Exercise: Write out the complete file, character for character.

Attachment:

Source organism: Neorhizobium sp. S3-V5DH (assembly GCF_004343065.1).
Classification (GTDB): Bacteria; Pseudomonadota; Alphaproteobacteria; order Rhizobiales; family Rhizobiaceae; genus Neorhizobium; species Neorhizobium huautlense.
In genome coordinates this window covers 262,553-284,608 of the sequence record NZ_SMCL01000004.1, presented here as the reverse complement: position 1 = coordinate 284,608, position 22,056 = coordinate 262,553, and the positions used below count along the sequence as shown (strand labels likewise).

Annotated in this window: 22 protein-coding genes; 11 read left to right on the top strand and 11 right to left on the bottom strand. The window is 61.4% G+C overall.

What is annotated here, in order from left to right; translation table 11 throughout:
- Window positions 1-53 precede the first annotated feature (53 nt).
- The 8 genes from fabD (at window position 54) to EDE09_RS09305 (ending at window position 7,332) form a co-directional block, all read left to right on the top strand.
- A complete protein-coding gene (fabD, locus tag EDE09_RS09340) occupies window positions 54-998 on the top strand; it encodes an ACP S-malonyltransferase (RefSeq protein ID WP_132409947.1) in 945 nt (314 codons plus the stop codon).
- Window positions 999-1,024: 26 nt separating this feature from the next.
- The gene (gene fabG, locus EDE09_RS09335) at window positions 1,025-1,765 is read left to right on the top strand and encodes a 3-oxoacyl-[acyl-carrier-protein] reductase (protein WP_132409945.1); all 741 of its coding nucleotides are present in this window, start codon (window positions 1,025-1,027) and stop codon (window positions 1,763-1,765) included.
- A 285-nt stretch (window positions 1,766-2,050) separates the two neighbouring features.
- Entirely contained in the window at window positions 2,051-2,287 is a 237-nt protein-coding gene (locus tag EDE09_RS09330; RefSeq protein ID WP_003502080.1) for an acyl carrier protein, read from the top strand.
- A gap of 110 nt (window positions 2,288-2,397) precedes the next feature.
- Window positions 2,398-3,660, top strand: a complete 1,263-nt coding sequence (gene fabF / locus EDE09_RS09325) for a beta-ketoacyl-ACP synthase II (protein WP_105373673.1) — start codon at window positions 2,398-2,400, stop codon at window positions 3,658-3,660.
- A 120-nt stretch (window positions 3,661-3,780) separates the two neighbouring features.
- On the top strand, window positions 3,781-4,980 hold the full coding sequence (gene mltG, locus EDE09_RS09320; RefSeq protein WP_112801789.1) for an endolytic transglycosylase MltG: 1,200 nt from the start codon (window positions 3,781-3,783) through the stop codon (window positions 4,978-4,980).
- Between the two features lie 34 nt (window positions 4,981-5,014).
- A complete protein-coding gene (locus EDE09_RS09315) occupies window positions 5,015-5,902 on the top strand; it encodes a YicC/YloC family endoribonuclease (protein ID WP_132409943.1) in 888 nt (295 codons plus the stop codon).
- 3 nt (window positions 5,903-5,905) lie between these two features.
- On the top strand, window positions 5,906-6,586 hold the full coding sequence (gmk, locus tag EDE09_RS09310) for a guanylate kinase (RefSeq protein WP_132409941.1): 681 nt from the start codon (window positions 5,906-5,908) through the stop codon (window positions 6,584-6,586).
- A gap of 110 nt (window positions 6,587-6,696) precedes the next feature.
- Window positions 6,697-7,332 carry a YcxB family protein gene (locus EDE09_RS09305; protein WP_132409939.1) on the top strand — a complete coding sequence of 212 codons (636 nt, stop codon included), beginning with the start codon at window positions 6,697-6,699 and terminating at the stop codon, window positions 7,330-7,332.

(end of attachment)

Source organism: Neorhizobium sp. S3-V5DH (assembly GCF_004343065.1).
Classification (GTDB): Bacteria; Pseudomonadota; Alphaproteobacteria; order Rhizobiales; family Rhizobiaceae; genus Neorhizobium; species Neorhizobium huautlense.
In genome coordinates this window covers 262,553-284,608 of the sequence record NZ_SMCL01000004.1, presented here as the reverse complement: position 1 = coordinate 284,608, position 22,056 = coordinate 262,553, and the positions used below count along the sequence as shown (strand labels likewise).

Annotated in this window: 22 protein-coding genes; 11 read left to right on the top strand and 11 right to left on the bottom strand. The window is 61.4% G+C overall.

What is annotated here, in order from left to right; translation table 11 throughout:
- Window positions 1-53 precede the first annotated feature (53 nt).
- The 8 genes from fabD (at window position 54) to EDE09_RS09305 (ending at window position 7,332) form a co-directional block, all read left to right on the top strand.
- A complete protein-coding gene (fabD, locus tag EDE09_RS09340) occupies window positions 54-998 on the top strand; it encodes an ACP S-malonyltransferase (RefSeq protein ID WP_132409947.1) in 945 nt (314 codons plus the stop codon).
- Window positions 999-1,024: 26 nt separating this feature from the next.
- The gene (gene fabG, locus EDE09_RS09335) at window positions 1,025-1,765 is read left to right on the top strand and encodes a 3-oxoacyl-[acyl-carrier-protein] reductase (protein WP_132409945.1); all 741 of its coding nucleotides are present in this window, start codon (window positions 1,025-1,027) and stop codon (window positions 1,763-1,765) included.
- A 285-nt stretch (window positions 1,766-2,050) separates the two neighbouring features.
- Entirely contained in the window at window positions 2,051-2,287 is a 237-nt protein-coding gene (locus tag EDE09_RS09330; RefSeq protein ID WP_003502080.1) for an acyl carrier protein, read from the top strand.
- A gap of 110 nt (window positions 2,288-2,397) precedes the next feature.
- Window positions 2,398-3,660, top strand: a complete 1,263-nt coding sequence (gene fabF / locus EDE09_RS09325) for a beta-ketoacyl-ACP synthase II (protein WP_105373673.1) — start codon at window positions 2,398-2,400, stop codon at window positions 3,658-3,660.
- A 120-nt stretch (window positions 3,661-3,780) separates the two neighbouring features.
- On the top strand, window positions 3,781-4,980 hold the full coding sequence (gene mltG, locus EDE09_RS09320; RefSeq protein WP_112801789.1) for an endolytic transglycosylase MltG: 1,200 nt from the start codon (window positions 3,781-3,783) through the stop codon (window positions 4,978-4,980).
- Between the two features lie 34 nt (window positions 4,981-5,014).
- A complete protein-coding gene (locus EDE09_RS09315) occupies window positions 5,015-5,902 on the top strand; it encodes a YicC/YloC family endoribonuclease (protein ID WP_132409943.1) in 888 nt (295 codons plus the stop codon).
- 3 nt (window positions 5,903-5,905) lie between these two features.
- On the top strand, window positions 5,906-6,586 hold the full coding sequence (gmk, locus tag EDE09_RS09310) for a guanylate kinase (RefSeq protein WP_132409941.1): 681 nt from the start codon (window positions 5,906-5,908) through the stop codon (window positions 6,584-6,586).
- A gap of 110 nt (window positions 6,587-6,696) precedes the next feature.
- Window positions 6,697-7,332 carry a YcxB family protein gene (locus EDE09_RS09305; protein WP_132409939.1) on the top strand — a complete coding sequence of 212 codons (636 nt, stop codon included), beginning with the start codon at window positions 6,697-6,699 and terminating at the stop codon, window positions 7,330-7,332.